Another interesting way to measure the success of the housing recovery is to see how many markets have returned to normal. If we see a rise in the number of “back to normal” cities that means, apparently, that the recovery is progressing.
Now let’s see if that theory holds up.
The number of back to normal places has been on the rise. And last month the rise stalled. No more cities were showing pre-crisis numbers of home values or foreclosures. So the National Association of Home Builders says things aren’t progressing so well. And they add that maybe demand will rise as potential buyers get their act together.
What this kind of survey doesn’t take into account is the strength of growth. How much improvement has there been. Are cities recovery levels higher than they were. It really doesn’t matter to me if no new cities are added to the list if the ones already on it are showing growth above and beyond pre-crisis levels, which they are.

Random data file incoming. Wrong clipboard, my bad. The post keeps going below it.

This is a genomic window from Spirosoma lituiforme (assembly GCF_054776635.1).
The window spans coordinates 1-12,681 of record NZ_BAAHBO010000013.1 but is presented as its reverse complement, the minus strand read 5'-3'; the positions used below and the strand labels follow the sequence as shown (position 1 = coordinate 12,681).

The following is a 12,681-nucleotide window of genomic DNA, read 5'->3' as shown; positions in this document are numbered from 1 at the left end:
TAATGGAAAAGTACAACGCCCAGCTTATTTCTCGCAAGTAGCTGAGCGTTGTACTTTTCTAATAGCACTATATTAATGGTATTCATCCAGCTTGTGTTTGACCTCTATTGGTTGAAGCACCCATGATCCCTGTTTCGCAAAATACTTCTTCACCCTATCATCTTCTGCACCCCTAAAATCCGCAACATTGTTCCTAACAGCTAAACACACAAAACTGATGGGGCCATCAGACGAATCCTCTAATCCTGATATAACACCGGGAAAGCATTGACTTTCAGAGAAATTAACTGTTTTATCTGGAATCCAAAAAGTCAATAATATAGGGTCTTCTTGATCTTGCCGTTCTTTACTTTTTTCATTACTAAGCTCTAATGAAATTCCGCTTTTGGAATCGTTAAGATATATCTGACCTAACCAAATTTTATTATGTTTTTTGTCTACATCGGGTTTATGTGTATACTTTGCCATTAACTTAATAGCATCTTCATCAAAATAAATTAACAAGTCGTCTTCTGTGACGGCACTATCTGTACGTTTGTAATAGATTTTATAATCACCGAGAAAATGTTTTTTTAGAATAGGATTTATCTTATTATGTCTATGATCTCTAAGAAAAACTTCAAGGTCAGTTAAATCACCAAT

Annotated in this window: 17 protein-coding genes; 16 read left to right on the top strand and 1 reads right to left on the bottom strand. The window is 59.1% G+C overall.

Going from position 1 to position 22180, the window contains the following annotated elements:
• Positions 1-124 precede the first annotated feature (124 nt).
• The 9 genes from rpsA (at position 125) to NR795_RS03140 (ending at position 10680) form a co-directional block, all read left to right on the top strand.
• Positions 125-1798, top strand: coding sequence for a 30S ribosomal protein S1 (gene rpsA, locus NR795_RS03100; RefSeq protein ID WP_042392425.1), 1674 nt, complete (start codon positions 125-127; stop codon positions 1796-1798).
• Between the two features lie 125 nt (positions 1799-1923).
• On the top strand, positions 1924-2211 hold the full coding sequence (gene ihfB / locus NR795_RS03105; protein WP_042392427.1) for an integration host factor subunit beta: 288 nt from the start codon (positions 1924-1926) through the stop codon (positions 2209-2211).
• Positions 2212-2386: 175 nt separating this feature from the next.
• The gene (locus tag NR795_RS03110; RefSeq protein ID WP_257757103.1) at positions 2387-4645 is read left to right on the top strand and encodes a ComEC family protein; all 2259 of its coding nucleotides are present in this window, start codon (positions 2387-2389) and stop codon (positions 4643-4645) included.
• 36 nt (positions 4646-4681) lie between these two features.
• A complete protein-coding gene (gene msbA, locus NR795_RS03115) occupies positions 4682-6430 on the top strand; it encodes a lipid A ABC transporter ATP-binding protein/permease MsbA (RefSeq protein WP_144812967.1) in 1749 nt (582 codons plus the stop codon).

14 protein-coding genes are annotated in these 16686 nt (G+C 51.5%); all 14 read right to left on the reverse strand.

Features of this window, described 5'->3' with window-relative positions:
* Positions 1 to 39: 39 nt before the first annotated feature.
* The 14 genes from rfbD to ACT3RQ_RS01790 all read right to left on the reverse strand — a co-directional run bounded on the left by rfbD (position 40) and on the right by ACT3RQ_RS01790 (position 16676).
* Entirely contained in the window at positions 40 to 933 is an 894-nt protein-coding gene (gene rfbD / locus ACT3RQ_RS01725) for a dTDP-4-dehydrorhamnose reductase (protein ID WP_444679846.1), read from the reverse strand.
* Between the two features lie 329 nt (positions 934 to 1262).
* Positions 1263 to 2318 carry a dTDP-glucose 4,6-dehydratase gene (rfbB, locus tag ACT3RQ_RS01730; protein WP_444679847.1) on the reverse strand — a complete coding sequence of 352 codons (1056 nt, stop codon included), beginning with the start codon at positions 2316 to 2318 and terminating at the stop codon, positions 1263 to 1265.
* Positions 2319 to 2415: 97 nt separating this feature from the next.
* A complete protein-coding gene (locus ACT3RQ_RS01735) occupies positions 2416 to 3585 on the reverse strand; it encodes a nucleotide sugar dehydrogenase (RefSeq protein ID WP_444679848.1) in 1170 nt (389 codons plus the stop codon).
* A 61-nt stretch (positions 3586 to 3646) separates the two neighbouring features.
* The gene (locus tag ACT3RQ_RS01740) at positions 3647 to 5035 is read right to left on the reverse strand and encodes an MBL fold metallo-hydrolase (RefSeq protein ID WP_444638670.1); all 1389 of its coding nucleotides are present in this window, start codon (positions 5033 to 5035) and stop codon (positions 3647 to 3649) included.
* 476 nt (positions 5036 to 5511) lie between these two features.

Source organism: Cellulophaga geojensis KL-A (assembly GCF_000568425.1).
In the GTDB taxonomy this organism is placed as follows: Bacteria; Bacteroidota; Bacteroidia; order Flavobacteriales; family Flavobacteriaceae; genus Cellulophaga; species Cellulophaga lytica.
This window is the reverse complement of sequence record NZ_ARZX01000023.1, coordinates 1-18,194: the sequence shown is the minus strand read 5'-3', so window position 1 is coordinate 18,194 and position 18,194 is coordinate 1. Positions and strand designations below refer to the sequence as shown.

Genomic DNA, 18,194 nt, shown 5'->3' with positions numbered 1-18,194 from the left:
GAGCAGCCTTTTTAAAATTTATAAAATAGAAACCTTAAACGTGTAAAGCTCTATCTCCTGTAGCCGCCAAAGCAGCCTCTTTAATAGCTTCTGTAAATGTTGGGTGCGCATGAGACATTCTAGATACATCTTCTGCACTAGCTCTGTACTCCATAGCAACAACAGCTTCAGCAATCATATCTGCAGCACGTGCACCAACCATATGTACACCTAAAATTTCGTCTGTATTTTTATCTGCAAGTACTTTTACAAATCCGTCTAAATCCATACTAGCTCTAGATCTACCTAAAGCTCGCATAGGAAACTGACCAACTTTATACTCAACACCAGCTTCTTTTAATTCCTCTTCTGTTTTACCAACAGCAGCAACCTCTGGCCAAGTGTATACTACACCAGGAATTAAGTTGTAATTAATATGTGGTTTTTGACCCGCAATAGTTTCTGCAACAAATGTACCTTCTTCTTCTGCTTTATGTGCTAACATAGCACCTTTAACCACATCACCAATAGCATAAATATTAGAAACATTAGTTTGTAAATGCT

It’s really not just about how widespread the recovery is. As I’ve instructed my students from the beginning you don’t need every city to be back to normal. You just need to find the right cities, the ones with the strong fundamentals. That’s where the money is. Land yourself in one of those and you can forget about the rest.